After the panels were removed we had an opportunity to clean up under the porch. Thankfully, the yard drains well so the porch was (cough) super (cough cough) dry (cough) and soooo dusty. Crazy dry in fact. We found a lot of leaves that blew through the lattice openings over the years, along with rocks that must have been thrown there during the building of the house. One was a cut stone that must not have been needed form building the house. Dust and tree and vine roots were everywhere and needed to be cleared out as much as possible. We also made a few "discoveries" of an old 13 foot ladder, a bunch of original window screens, some old gasoline and oil tins, and a strange contraption the size of a coffee table with folding legs that looks home-made. I think it was supposed to give the workers building the house a small platform to reach higher things. These treasures are now in the garage awaiting clean up and reuse somewhere.

Cleaning, Scraping, Priming and Painting

Once the opening and space behind the panels was cleaned up we turned to upgrading the panels. I set up a workstation in the driveway and started vacuuming thousands of spider egg sacks and cob webs off the panels (yuk). Next came scraping and sanding - no need for details on that. and finally rebuilding. This was a little more difficult that I anticipated since I had to maintain the space between the lattice strips as well as the thickness of the wood frame, while reducing the size by just a couple of inches. I hesitated to disassemble and rebuild the frames, but in the end that was the smartest and fastest way to re do them. I adjusted the openings by a fraction of an inch, sliding the lattice strips a bit to one side till I accumulated the 2 inches of space I needed. Then I was able to reattach the end frame timber. 

In all cases, the bottom framing member needed to be replaced in full. The frames originally were mortice and tenoned together, something I just don't have tools for, so I opted to use metal brackets to attach the new bottom to the sides. Im ok with that since they appear and are nearly as durable as the originals.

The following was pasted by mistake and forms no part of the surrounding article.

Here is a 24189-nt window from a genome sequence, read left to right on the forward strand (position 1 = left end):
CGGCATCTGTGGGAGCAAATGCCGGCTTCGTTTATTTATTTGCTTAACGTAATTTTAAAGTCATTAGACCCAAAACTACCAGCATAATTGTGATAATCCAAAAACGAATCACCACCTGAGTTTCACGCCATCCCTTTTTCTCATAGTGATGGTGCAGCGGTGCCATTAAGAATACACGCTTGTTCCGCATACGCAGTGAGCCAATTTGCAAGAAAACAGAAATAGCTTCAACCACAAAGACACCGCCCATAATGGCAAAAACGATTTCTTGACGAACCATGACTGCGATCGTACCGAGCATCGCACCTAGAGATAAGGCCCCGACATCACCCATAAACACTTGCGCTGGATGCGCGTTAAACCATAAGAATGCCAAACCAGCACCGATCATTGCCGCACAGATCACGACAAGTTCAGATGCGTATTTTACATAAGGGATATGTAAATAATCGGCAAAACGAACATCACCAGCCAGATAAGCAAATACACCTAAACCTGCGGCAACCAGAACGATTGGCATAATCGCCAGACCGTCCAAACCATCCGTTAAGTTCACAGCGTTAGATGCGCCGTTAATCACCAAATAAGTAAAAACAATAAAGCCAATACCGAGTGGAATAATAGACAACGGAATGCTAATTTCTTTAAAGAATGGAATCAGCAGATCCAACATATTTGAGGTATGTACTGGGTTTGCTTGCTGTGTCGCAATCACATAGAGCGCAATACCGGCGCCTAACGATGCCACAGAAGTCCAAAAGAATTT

Right before I installed them I stapled screen fabric to the backside so no more leaves or other small stuff would blow behind them. This also better hides the remaining rocks and dirt under the porch, but still lets in plenty of air to keep it dry.


In the end I am really pleased with the cleaned and reinstalled panels. They are removable, look great and no longer do I have to worry about rotten wood.

Thursday, March 3, 2016

The Victorian Period and Associated Styles: Part 2: The Aesthetic Movement

Today I'd like to share this short video on the Aesthetic Movement. This dramatically important 30+ year period influenced and altered 20th Century design and art. Unknown to most Americans, it begat the Arts & Crafts Movement in England that quickly emigrated to the United States, becoming a strong influencer of style and design throughout the past century.

The images shown and spaces visited in this video are some of the most sumptuous and decadently beautiful things human-created from the past 200 years, you would be wise to watch it full screen for the most impact.

Cult of Beauty: The Aesthetic Movement 1860-1900
from Victoria and Albert Museum on Vimeo.

Tuesday, March 1, 2016

The Victorian Period and Associated Styles

note: my purpose here is not to convey every single bit of information about Victorian Period styles, but to showcase the differences to help you begin to understand some of the more popular decorative styles of the 19th Century/Victorian Period.

Queen Victoria ascended the throne on June 20, 1837, where she remained the Queen of the United Kingdom of Great Britain and Ireland until her death on May 1, 1901.

As with the British monarchs before her, she lent her name to the period of time when she ruled.  This 64-year time frame is known as the Victorian Period

"Victorian Style"

Most importantly, there is no "Victorian style." This term refers to something that just plain doesn't exist. Style and Period are not the same.

Can you imagine if only one style of clothes lasted for 64 years? Style changes faster and faster as time goes on. There were many changes in style during the 64 years of the Victorian Period.

The industrial revolution gave us telephones, telegraph, gas light, and electric light: nearly all of these achievements associated with the Victorian Period. Even paint didn't escape development: The first artificial colors and latex paints were developed in the mid and late 19th century. Technology impacted style just like it does today (think of how much the original iMac influenced the style. of the 1990s) Advances that were novel, fantastical and insanely modern, then, look old-fashioned to some now. In ten years, you'll feel the same way about those pants you're wearing.

Victorian Styles

To give you a quick primer on the many styles of the Victorian Period, let's look at a few chairs. Chairs are great. They always embody almost everything about the nuances of a particular style. In every style, era, or period, chairs were and are a necessary part of daily life. You can find a chair to represent even the most fleeting sub-styles.

Here are a handful, in rough chronological order, with some of the technology that made that style possible. I hope that you'll see that everyone of these styles is really, really different from the others—crazy different. But they are all "Victorian." 

Gothic Revival